Kent State students enjoyed multilingual appreciation in the Polyglot Conference, an annual event that aims to celebrate those that can speak multiple languages, in New York City this past Saturday and Sunday.
Originally held in Budapest, Hungary, in 2013 and the second held last year in Novi Sad, Serbia, the conference aims to help polyglots communicate with others and share experiences with each other. This year’s conference gathered around 400 polyglots from over 30 countries.
Richard Simcott, who has studied over 40 languages and is one of the original founders of the Polyglot Conference, emphasized the importance of attending the event.
“Being a polyglot is an amazing skill,” he said. “The conference was created so people would have somewhere to debate about, practice and even learn a few new languages.”
With the presence of professors, researchers and enthusiasts, conference organizer Ellen Jovin celebrated the attendance of college students.
“These young polyglots are the future of language learning,” she said. “They are the ones responsible for the potential growth of multilinguists around the world.”
Attendee Daniel Pieretti, a Kent State senior double majoring in speech pathology and psychology, took his fluency in six languages to the conference. He said he was very impressed by what the event had to offer.
“I met fascinating people that spoke a bunch of different languages and was able to practice the ones I speak,” he said. “It was a memorable weekend and I will do everything I can to attend the conference again next year.”
Pieretti said it was an incredible opportunity for him to interact with his linguistic idols at the conference, such as speakers Benny Lewis and Barry Farber. Lewis is the author of “Fluent in Three Months”, a popular book and blog between the language-learning community and Barry Farber, fluent in 25 languages, is a radio host for CRN Digital Talk Radio.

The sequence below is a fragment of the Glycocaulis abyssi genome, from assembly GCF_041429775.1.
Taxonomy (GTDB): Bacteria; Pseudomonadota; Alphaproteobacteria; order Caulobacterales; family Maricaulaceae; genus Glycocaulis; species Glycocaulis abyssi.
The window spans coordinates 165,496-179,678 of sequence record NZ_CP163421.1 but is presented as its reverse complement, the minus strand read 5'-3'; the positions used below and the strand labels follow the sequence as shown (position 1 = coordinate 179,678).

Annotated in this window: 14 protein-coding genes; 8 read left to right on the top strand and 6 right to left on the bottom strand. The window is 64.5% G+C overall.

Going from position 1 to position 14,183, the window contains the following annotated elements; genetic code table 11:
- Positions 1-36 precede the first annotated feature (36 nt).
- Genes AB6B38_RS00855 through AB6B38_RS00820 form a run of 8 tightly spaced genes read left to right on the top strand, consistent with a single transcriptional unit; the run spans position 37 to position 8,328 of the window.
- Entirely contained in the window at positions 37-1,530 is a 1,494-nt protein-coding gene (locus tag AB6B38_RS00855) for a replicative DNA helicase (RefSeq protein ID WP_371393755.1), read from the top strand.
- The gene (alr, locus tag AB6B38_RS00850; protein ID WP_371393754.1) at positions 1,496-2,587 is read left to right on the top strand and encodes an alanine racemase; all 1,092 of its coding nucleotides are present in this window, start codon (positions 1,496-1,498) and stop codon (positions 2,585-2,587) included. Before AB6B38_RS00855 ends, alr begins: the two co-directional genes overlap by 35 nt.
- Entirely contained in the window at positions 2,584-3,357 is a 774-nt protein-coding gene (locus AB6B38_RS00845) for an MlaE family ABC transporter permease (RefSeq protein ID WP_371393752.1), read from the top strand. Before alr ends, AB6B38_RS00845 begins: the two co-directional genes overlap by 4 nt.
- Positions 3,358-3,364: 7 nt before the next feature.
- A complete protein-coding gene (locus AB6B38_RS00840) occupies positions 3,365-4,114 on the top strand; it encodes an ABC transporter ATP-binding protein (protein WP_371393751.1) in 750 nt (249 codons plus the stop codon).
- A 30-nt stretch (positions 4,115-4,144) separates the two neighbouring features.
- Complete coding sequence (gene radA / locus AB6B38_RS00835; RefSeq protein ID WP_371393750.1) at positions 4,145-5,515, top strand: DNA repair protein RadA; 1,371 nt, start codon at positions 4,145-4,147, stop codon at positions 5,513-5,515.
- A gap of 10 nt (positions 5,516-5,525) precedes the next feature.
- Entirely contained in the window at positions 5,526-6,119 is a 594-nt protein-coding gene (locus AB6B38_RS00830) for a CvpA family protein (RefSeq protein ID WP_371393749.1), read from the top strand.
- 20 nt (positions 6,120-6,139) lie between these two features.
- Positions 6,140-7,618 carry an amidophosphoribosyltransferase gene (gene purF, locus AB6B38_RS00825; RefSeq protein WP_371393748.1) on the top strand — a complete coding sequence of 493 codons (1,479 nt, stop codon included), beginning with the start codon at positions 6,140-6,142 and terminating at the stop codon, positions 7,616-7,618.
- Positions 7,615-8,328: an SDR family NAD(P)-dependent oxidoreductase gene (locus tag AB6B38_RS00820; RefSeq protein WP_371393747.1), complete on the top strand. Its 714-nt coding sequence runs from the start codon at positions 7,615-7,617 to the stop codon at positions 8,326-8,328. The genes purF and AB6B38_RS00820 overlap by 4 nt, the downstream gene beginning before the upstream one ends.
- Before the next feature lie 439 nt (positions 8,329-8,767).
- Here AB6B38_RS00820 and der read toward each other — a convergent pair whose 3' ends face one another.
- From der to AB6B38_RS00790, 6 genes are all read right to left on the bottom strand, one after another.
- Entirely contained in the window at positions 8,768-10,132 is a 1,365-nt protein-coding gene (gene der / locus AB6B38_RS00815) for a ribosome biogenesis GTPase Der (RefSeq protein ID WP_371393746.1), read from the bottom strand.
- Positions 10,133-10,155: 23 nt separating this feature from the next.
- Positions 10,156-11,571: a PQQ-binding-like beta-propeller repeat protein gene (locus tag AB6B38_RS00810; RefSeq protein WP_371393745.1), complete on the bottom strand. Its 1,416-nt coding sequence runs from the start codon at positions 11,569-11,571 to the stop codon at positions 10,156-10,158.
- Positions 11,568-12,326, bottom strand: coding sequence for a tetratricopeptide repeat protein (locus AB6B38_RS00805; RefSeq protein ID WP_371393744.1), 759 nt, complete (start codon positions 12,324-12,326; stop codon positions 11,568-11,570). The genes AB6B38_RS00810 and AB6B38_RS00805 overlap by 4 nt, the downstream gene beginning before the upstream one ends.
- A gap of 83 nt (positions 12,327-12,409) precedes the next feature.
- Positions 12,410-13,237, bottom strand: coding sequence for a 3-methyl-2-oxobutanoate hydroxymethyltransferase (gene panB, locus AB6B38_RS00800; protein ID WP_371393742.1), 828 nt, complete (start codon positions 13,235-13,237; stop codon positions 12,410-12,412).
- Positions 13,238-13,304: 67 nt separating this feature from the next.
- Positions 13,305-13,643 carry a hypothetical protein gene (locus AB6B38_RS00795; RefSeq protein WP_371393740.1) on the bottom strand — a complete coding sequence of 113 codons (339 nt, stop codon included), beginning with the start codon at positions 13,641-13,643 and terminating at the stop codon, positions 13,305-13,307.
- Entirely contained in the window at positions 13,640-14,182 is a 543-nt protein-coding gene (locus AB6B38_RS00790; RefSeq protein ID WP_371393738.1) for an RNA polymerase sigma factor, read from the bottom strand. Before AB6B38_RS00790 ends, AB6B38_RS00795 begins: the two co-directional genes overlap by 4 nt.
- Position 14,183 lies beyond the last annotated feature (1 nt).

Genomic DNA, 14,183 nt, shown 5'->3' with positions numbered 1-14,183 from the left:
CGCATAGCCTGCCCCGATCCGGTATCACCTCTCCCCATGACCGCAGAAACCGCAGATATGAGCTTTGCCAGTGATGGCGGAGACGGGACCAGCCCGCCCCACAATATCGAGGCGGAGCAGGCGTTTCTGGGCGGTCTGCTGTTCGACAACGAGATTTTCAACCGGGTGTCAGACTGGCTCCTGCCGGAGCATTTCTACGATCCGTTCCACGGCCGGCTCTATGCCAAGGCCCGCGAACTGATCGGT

According to its website, polyglotconference.com, Thessaloniki, Greece, will host the Polyglot Conference in 2016.
Timothy Doner, a Harvard sophomore majoring in linguistics, is a famous young polyglot who spoke on Indo-European languages and how connected they are. He said he is already looking forward to attending the 2016 Polyglot Conference.
“I speak seven languages fluently and have studied around 20,” he said. “My story has been told by The New York Times, BBC, CNN and Reuters, but nothing compares to being invited to speak at the Polyglot Conference”.
Leticia Andretta, a Kent State freshman journalism major, was surprised at the quality of the speech of such a young speaker like Doner.
“At first, I thought he was a doctorate student (because) he was just so good at engaging with the audience,” she said. “(He was good at) turning a complicated topic into an interesting one.”
A trip to next year’s conference in Greece is under discussion with the Kent students who attended this year’s event.
“If the opportunity to go to Thessaloniki shows up, we will do our best to go,” Pieretti said. “We are all passionate about language-learning and cultural diversity, so I cannot think of a better trip.”
Bruno Beidacki is the activities reporter for The Kent Stater. Contact him at [email protected]